Have you ever been lost in a piano?
World-renowned pianist Martha Argerich graces Boston Symphony Hall with her presence
Presented by the Celebrity Series of Boston
Orchestra dell'Accademia Nazionale di Santa Cecilia — Rome
Conducted by Sir Antonio Pappano
Piano Soloist Martha Argerich
Oct. 22, 2017
The wondrous Sir Antonio Pappano greeted us with the intriguing textures of Verdi’s “Sinfonia from Aida.” The interwoven notes became overwhelming at times, but when we basked in the glow of instruments and listened, our ears grew attuned to the music, the violins brought us closer to the main event of the night. The melody graced the room lightly, then in a torrent, while the music crescendoed into bombastic phrases.
Then, brilliant Martha Argerich stepped in to thunderous applause. Argerich, originally from Buenos Aires, is recognized as one of the greatest pianists of the latter half of the 20th century. Sunday night, she joined as a piano soloist to perform Prokofiev’s Third Piano Concerto. While Pappano guided the orchestra gracefully through, we heard the occasional river of piano notes flowing quickly; Argerich joined in with her vivacious notes that fluttered through the hall. Ever since I heard Martha Argerich’s performance of Chopin’s Piano Concerto No. 1, I was in awe of Argerich’s swift dexterity, and when I saw her Sunday evening, I was blown away. Argerich is a force of nature, whose piano playing engaged with the orchestra as much as the orchestra engaged with her piano, and what is incredible is how easy she made it all seem.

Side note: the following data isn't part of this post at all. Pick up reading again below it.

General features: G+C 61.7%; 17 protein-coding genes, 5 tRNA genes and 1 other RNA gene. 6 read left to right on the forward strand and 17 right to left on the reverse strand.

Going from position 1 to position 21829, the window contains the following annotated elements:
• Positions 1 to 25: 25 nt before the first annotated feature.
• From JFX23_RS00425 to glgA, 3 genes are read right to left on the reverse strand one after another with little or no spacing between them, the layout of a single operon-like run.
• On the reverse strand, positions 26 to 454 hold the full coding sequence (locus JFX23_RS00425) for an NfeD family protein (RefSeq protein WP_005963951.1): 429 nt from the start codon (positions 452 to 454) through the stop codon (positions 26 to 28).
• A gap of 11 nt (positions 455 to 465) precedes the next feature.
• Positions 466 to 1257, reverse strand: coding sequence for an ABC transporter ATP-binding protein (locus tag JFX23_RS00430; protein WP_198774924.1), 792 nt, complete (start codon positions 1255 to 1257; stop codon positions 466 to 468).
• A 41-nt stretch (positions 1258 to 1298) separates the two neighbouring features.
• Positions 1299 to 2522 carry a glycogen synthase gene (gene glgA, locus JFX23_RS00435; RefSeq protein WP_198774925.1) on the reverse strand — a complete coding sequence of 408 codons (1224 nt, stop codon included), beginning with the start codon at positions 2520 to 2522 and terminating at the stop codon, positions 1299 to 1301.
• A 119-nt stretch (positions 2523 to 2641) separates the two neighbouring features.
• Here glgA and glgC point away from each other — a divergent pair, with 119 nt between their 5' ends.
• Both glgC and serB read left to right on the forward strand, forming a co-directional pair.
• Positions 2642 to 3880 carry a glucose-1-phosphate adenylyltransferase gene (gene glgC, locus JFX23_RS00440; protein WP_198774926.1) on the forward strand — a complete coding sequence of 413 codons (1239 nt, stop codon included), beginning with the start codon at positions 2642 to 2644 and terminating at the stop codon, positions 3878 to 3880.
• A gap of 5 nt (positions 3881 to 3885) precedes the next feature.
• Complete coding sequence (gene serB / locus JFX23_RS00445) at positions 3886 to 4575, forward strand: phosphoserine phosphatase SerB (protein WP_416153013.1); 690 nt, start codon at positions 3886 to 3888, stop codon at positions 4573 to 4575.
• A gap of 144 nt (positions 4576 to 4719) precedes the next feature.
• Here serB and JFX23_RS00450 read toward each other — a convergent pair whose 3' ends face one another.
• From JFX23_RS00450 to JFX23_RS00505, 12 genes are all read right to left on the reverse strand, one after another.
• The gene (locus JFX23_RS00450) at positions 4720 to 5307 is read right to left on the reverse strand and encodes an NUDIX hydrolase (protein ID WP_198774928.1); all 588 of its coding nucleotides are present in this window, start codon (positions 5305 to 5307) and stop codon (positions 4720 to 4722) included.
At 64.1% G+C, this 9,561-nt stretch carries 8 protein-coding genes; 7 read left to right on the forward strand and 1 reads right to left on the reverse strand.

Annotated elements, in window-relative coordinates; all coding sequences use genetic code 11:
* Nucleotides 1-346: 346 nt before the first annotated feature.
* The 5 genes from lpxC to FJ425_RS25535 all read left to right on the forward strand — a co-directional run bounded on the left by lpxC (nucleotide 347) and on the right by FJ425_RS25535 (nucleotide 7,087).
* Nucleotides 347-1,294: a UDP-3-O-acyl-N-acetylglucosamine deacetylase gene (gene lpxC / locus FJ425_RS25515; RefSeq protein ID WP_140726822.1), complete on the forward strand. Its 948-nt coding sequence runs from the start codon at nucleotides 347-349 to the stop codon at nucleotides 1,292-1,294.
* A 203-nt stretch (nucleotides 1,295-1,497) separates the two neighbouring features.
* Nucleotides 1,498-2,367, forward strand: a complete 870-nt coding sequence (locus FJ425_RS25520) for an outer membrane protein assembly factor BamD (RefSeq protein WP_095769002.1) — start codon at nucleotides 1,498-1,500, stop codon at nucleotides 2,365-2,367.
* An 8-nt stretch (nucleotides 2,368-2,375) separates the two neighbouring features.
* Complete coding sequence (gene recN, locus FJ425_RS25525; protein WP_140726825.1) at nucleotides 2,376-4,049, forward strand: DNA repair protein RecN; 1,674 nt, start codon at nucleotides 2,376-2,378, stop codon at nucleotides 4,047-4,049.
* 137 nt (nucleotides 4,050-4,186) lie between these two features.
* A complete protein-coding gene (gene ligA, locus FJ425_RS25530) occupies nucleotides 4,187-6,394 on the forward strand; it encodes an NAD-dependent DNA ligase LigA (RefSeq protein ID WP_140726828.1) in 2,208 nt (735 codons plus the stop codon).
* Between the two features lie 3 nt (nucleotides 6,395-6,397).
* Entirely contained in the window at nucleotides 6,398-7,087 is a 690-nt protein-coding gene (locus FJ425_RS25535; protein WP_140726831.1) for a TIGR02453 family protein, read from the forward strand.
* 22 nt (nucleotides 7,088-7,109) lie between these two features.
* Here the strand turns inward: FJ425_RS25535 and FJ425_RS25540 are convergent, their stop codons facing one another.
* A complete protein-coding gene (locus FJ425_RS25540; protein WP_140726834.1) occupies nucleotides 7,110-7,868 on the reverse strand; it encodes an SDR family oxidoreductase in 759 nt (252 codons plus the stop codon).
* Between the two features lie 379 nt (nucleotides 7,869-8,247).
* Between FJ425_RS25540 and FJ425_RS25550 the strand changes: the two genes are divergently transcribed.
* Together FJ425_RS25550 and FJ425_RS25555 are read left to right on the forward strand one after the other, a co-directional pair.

Occasionally, I would be lost in her music, drowning in dulcet notes that were simultaneously warm, strutting and fretting in such a way that did not feel frenetic. There is a loveliness I find in piano concertos, biased as I am by the instrument I grew up with, but I was not the only one who found joy in her talent. It comes as no surprise that Argerich’s performance led to a long, standing ovation; she reappeared twice on the stage to bow, and then returned to perform a sweet, short encore of Ravel’s “Empress of the Pagodas, Mother Goose” in a duet with the orchestra conductor.
After the intermission, Argerich’s performance still lingered in the room, and the orchestra continued the atmosphere where she left off, this time performing Respighi’s “Fountains of Rome” and “Pines of Rome,” two orchestral pieces that paint romantic, idyllic scenes through sound. Each movement of “Fountains of Rome” portrays one of Rome’s fountains at different times of day. The gentle flow of water and breeze rustling the pines could be felt and heard as the notes reverberated through the hall and resounded triumphantly to the another standing ovation. The night closed out with the orchestra’s encore, the gallant Rossini’s William Tell Overture ("Galop"), giddy and fun, because it was a triumphant night for us indeed.